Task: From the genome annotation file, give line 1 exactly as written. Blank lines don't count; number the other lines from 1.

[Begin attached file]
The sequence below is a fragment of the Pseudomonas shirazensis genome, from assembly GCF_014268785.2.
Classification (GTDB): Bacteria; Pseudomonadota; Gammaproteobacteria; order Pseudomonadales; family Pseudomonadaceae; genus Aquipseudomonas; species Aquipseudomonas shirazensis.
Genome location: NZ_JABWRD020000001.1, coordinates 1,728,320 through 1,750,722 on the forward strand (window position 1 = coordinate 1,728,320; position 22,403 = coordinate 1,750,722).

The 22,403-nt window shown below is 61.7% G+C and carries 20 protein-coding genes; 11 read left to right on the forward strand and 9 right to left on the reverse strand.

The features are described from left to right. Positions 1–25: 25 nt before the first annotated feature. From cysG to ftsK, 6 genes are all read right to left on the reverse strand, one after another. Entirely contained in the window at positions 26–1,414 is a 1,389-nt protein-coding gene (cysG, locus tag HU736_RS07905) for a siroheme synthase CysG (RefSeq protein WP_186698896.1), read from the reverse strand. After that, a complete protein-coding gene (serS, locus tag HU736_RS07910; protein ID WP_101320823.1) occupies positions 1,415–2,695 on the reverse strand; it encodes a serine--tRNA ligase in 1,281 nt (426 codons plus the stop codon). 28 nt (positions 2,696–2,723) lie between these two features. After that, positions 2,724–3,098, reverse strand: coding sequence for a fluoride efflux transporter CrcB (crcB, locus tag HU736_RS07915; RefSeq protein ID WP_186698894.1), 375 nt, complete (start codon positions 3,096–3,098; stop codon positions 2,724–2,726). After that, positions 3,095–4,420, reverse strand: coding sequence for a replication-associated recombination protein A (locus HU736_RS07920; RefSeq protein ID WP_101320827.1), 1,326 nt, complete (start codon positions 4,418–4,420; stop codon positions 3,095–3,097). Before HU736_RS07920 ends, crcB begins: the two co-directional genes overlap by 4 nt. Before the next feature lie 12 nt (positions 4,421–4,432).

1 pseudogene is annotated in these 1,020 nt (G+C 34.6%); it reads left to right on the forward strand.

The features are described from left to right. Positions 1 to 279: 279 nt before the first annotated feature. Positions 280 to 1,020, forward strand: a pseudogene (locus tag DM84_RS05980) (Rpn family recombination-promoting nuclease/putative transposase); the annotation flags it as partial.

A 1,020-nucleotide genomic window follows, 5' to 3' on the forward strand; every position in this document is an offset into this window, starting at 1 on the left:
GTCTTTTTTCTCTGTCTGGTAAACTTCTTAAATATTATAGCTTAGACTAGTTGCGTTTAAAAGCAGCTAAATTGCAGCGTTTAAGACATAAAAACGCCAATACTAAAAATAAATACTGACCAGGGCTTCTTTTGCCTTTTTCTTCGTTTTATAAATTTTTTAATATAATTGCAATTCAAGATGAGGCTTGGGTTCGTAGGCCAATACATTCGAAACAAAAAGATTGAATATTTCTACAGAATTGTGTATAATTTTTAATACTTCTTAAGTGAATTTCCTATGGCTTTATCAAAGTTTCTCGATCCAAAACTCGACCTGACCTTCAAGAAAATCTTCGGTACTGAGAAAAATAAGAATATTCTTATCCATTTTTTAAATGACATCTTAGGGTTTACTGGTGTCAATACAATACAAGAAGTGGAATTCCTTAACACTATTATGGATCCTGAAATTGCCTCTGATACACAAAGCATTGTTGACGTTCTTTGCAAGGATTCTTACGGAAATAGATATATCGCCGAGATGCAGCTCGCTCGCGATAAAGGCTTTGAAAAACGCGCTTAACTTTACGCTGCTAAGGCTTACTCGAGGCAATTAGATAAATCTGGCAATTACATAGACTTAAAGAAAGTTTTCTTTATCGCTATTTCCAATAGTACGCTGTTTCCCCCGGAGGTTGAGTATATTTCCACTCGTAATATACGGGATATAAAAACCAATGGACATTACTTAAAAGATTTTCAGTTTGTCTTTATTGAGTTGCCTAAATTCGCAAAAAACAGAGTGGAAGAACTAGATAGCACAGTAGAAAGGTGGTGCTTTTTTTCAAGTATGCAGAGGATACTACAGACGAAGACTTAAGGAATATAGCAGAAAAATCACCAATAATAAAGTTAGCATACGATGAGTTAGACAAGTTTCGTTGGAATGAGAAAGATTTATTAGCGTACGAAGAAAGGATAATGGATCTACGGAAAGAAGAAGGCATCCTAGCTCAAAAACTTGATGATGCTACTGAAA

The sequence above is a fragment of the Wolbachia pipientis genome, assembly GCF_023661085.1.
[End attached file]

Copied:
The sequence below is a fragment of the Pseudomonas shirazensis genome, from assembly GCF_014268785.2.